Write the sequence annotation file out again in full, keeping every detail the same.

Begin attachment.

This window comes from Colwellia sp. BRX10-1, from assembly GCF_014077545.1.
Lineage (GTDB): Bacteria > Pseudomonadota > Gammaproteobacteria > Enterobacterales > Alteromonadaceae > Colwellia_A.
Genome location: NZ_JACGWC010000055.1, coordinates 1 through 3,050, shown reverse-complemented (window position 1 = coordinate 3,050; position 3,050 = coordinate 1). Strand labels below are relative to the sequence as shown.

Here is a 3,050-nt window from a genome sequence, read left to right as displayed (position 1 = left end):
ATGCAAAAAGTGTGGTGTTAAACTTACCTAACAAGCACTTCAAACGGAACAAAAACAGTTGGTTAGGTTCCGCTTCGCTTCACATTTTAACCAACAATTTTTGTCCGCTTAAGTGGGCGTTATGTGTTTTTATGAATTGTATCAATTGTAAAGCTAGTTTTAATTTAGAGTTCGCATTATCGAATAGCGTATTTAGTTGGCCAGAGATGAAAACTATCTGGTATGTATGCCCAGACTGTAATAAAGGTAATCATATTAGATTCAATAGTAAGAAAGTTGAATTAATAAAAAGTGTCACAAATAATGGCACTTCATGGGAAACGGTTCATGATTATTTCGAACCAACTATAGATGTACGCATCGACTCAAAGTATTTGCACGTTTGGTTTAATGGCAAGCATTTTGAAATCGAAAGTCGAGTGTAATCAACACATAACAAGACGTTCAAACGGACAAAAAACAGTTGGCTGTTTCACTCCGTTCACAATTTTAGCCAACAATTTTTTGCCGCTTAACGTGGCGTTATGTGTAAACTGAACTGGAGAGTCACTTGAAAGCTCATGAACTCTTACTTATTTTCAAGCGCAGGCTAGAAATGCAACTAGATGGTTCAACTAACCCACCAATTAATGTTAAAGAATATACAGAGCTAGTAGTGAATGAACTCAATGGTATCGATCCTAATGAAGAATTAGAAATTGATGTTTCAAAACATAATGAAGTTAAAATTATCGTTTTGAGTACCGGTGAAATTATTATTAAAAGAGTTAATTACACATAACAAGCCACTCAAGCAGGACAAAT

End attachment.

This window comes from Colwellia sp. BRX10-1, from assembly GCF_014077545.1.
Lineage (GTDB): Bacteria > Pseudomonadota > Gammaproteobacteria > Enterobacterales > Alteromonadaceae > Colwellia_A.
Genome location: NZ_JACGWC010000055.1, coordinates 1 through 3,050, shown reverse-complemented (window position 1 = coordinate 3,050; position 3,050 = coordinate 1). Strand labels below are relative to the sequence as shown.

Here is a 3,050-nt window from a genome sequence, read left to right as displayed (position 1 = left end):
ATGCAAAAAGTGTGGTGTTAAACTTACCTAACAAGCACTTCAAACGGAACAAAAACAGTTGGTTAGGTTCCGCTTCGCTTCACATTTTAACCAACAATTTTTGTCCGCTTAAGTGGGCGTTATGTGTTTTTATGAATTGTATCAATTGTAAAGCTAGTTTTAATTTAGAGTTCGCATTATCGAATAGCGTATTTAGTTGGCCAGAGATGAAAACTATCTGGTATGTATGCCCAGACTGTAATAAAGGTAATCATATTAGATTCAATAGTAAGAAAGTTGAATTAATAAAAAGTGTCACAAATAATGGCACTTCATGGGAAACGGTTCATGATTATTTCGAACCAACTATAGATGTACGCATCGACTCAAAGTATTTGCACGTTTGGTTTAATGGCAAGCATTTTGAAATCGAAAGTCGAGTGTAATCAACACATAACAAGACGTTCAAACGGACAAAAAACAGTTGGCTGTTTCACTCCGTTCACAATTTTAGCCAACAATTTTTTGCCGCTTAACGTGGCGTTATGTGTAAACTGAACTGGAGAGTCACTTGAAAGCTCATGAACTCTTACTTATTTTCAAGCGCAGGCTAGAAATGCAACTAGATGGTTCAACTAACCCACCAATTAATGTTAAAGAATATACAGAGCTAGTAGTGAATGAACTCAATGGTATCGATCCTAATGAAGAATTAGAAATTGATGTTTCAAAACATAATGAAGTTAAAATTATCGTTTTGAGTACCGGTGAAATTATTATTAAAAGAGTTAATTACACATAACAAGCCACTCAAGCAGGACAAAT